And then I could start to deal with the “normal” stress of the season that is talked about so much in our culture. We seem to swing wildly from the extremes of “how to survive the season” and how to have the “perfect holiday.” We’re all aiming for a Better Homes & Garden picture-perfect golden browned Turkey on a sparkling in the candlelight crystal decor table with the kinfolk gathered around smiling in their matching autumn apparel. Yet we’re also just hoping to get through the emotional exhaustion of seeking to achieve that picture – the long lines, travels in traffic, the financial blows. I welcome anyone caught in that place of stress to kindly use those magazine photos to start a bonfire on Thanksgiving night.

The truth is, it’s up to US to create the kind of holidays we want. The last few years have felt extra special because I’ve actually FELT. The first Thanksgiving with my sisters after missing them for 17 years was awkward. I was full of angst. But instead of bottling it up, I talked to my brother about it the whole drive home. The second one was one of the best days of my life. There was so much joy in my heart. I hung on every word my now grown nieces and nephews said. It was a beautiful day, cool enough for sweaters but warm enough to sit outside in the sun. I walked around in awe, feeling so special to be connected again. Since we spent so many years apart, I don’t have the expectation that we’ll be together at the same time every year. Instead, I’m just insanely grateful when we are.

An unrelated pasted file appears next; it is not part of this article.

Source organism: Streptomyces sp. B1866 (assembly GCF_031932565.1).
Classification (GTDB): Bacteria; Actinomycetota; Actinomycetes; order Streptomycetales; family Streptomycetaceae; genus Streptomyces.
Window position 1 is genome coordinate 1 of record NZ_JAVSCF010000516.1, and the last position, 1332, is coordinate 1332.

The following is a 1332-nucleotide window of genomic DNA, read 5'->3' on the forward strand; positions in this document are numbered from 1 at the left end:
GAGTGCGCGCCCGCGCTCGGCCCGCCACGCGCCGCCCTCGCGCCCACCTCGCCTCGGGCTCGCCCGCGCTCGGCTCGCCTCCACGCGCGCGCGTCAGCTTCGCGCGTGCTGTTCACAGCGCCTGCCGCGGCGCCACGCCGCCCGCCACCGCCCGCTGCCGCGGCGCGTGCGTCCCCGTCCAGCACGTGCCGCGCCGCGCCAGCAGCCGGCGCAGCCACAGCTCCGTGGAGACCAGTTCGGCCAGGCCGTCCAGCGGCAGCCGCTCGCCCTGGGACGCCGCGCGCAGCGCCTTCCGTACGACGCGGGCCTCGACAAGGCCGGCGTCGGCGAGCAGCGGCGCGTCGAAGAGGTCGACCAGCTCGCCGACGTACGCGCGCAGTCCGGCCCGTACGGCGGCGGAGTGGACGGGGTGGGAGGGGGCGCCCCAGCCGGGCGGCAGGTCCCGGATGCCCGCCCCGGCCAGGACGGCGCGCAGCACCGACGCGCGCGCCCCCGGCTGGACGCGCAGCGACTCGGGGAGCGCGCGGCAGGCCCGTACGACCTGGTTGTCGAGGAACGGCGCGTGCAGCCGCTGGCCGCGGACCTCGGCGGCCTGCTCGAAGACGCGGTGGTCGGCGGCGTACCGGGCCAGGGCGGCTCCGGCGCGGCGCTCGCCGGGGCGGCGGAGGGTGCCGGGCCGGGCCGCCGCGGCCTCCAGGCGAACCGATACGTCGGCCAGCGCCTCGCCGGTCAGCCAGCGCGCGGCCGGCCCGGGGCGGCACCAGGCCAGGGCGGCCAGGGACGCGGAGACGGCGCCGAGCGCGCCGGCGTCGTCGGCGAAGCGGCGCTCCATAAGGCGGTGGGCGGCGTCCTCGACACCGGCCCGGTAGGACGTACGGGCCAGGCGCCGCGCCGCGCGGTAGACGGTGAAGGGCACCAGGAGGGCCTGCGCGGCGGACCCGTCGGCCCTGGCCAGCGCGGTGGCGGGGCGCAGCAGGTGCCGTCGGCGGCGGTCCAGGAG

The new tradition for me is doing away with tradition. I used to hate when people would say the holidays are just another day. But now I realize they are “just” another day. Another day. Another opportunity for joy, connection, love, adventure, and fun! We create more than the meal. We create the meaning and the magic.

For me, the best recipe for a sweet holiday season is a balanced mix of self-care and generosity. If I can stay grounded and present, I can truly enjoy time with family, friends, and strangers. I can decide whether I’ll be in a cabin in the woods or a party in the city, whether I’ll have the old stuffing mashup or mix it up and put Italian on the menu. Eat that, holiday magazines! On my drive, I can crank the radio and not worry about the traffic. If I get overwhelmed, I can take a little time to myself.